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Family of Bonteheuwel mother accused of murdering eight-month-old boy claims her innocence

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“There is not a doubt in my mind that Kathy was also a victim to abuse and not a perpetrator and should not be accused of this crime.”

These were the words of former employer to the Bonteheuwel mother implicated in the murder of her eight-month-old son, Levy.

Kathleen Isaacs’ family had, on Monday, disputed the merit in her arrest and claimed that she herself was a victim of abuse and was not involved in the child’s death. The community was left devastated by news of the baby’s murder early November 2020, after which the 31-year-old appeared in the Bishop Lavis Magistrate court alongside her 32-year-old husband Ricardo Isaacs.

While news reports laid equal blame to both parents; the accused’s sister Lea Anne Micheals explained that Kathleen received a phone call informing her that her son had been hospitalized. According to Micheals, the inspector told her that she is an accomplice because she knew the child was being abused. If there’s something she is guilty of, Micheals said, “it was perhaps of working too much.”

“This happened on (a) Thursday when Kathleen was at work. She worked a 12-hour shift, which she started 6am. She had to rush from work to attend to her baby in hospital, of which she wasn’t sure- the only thing she knew was that the child was unconscious and couldn’t breathe.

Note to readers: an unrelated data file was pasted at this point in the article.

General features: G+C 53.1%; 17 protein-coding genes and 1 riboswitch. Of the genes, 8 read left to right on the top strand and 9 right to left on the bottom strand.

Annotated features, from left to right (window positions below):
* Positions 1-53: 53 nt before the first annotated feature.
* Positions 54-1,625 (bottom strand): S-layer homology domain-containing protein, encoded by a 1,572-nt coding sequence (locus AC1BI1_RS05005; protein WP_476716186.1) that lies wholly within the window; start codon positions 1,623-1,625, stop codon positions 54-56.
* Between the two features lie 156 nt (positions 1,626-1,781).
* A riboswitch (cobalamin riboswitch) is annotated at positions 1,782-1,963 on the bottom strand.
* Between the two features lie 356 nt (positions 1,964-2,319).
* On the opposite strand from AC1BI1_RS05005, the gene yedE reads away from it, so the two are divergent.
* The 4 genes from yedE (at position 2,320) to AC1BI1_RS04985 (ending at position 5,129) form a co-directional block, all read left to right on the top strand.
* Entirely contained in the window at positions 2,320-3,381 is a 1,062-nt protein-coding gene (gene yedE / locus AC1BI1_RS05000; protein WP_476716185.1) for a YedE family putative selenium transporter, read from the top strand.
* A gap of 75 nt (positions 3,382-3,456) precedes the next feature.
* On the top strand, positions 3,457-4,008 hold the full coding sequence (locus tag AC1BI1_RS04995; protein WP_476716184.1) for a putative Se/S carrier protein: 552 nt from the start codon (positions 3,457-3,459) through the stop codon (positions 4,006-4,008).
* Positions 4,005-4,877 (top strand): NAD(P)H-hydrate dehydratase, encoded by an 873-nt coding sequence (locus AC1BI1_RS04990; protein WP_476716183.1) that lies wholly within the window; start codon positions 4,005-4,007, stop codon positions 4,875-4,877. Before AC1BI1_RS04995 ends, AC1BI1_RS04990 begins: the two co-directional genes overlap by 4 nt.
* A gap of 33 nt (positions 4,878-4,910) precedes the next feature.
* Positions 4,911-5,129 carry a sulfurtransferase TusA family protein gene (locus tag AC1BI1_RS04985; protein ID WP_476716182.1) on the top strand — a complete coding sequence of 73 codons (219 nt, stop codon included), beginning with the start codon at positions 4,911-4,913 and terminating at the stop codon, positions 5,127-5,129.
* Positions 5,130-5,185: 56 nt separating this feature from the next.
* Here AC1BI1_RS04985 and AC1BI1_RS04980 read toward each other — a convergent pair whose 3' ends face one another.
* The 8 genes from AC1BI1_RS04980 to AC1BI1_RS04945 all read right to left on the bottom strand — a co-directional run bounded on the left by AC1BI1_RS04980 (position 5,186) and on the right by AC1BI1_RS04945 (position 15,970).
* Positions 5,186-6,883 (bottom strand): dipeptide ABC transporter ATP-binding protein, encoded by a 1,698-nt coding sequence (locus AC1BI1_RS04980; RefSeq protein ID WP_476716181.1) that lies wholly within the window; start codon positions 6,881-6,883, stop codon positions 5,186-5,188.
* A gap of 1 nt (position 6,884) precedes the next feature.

Micheals said the hospital thereafter informed the accused that her child was brain dead.

“I remember her sitting there, shaking, not knowing what to do. She was too traumatized to (even) answer the phone. The only thing I remember her saying (to the doctor) was ‘just save my child’s life’.”

“The following day, they had to tell her that (they) have to switch off the machines and pull out the pipes because there’s nothing (they) can do for the baby anymore,” said Micheals, emphasising the trauma she experienced.

The suspects’ former employer, Owen Francis, whose life partner is Kathleen’s cousin, said that he came to know her on both on a personal and professional level. Kathleen had worked for him for three years. Both Francis and Micheals have called for her release.

“She had an incredible work ethic both in her profession as well as to her family. She is a kind, loving, humble person. Its very tragic, the events that occurred. There is not a doubt in my mind that Cathy was also a victim to abuse and not a perpetrator and should not be accused of this crime.”

She is very supportive of her children; she lives for her children. As part of my gathering of evidence in support of Cathy, I have gathered around 30-character references and affidavits. There is a common thread that talks to be a loving mother, caring person and that her children are her life.